President Barack Obama said he doesn’t foresee circumstances that would require putting U.S. troops on the ground in Syria, where rebels are trying to topple the regime of Bashar al-Assad.
Obama said yesterday he wouldn’t completely rule out any option. Still, he said that sending American forces into Syria probably wouldn’t be in the U.S. interest, nor in Syria’s. Other leaders in the Middle East “agree with that assessment,” he said at a news conference with Costa Rican President Laura Chinchilla in the capital of San Jose.
The administration has been debating ways to increase pressure on Assad after disclosing last week that U.S. intelligence agencies found “with varying degrees of confidence” that small amounts of sarin nerve gas were used in Syria. Obama and his national security advisers have resisted calls to arm the opposition in Syria, in part because some of the more effective militant factions have ties to al-Qaeda.
Defense Secretary Chuck Hagel said May 2 that sending lethal aid to rebel forces is one of the options under consideration.
More than 70,000 people have been killed since the uprising against Assad began in March 2011, according to United Nations estimates. Most Americans reject the notion that the U.S. has a responsibility to do something about the conflict, with 62 percent opposing intervention, according to a CBS News/New York Times poll taken April 24-28.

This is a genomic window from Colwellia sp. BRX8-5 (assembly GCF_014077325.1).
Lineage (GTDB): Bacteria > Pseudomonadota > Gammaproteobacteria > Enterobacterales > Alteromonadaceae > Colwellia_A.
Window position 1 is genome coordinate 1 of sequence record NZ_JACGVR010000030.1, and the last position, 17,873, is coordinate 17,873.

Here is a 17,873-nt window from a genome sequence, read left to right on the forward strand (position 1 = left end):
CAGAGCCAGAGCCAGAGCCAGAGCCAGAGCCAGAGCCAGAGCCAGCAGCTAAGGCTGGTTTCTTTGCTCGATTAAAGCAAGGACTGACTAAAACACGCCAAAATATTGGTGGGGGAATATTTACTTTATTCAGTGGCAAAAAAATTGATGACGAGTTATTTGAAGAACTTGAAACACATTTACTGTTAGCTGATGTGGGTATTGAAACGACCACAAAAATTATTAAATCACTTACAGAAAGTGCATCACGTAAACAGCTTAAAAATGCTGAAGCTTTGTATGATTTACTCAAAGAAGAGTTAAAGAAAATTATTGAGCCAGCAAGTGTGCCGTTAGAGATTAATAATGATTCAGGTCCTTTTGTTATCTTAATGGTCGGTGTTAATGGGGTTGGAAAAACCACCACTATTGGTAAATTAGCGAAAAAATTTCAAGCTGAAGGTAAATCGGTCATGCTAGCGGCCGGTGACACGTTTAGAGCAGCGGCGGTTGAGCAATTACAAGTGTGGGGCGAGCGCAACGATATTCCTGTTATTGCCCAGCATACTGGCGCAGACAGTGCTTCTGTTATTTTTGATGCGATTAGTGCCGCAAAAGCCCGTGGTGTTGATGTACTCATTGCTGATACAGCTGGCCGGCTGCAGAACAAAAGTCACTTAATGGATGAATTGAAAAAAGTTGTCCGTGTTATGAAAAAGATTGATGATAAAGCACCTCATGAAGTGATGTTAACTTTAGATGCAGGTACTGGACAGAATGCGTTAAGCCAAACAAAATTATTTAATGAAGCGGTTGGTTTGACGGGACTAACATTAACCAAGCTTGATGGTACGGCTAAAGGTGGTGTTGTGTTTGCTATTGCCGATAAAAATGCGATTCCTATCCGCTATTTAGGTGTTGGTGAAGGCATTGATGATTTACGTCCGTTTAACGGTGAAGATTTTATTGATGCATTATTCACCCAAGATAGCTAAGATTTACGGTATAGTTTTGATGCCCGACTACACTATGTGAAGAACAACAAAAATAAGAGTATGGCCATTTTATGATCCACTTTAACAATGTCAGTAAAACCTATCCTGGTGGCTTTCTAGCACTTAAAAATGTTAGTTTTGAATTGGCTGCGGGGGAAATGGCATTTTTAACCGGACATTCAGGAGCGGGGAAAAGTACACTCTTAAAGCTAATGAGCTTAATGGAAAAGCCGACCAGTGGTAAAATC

Obama reiterated yesterday that the U.S. needs more evidence before it acts. Any “systematic use” of chemical weapons by the regime would be detected, he said.
“We will stay on this,” Obama said.
CNN, citing two unidentified U.S. officials, reported that Israel conducted an airstrike on Syria either May 2 or yesterday. It said 16 Israeli fighter jets entered Lebanese airspace and that there’s no reason to believe that they were targeting a chemical weapons storage facility inside Syria.
An unidentified U.S. official told the Associated Press that the site targeted by Israel appeared to have been a warehouse. Pentagon and White House officials declined yesterday to comment on the CNN report.
Aaron Sagui, a spokesman for the Israeli embassy in Washington, wouldn’t confirm that an airstrike took place.
“We cannot comment on these reports, but what we can say is that Israel is determined to prevent the transfer of chemical weapons or other game-changing weaponry by the Syrian regime to terrorists, specially to Hezbollah in Lebanon,” Sagui said.
Iran has pressed Hezbollah fighters to join the civil war in Syria to bolster Assad’s armed struggle, according to Sobhi al-Tofaili, a disaffected former leader of the Lebanese militant group. Hezbollah is considered a terrorist organization by the U.S. and Israel.
To contact the reporter on this story: Lisa Lerer in Washington at firstname.lastname@example.org
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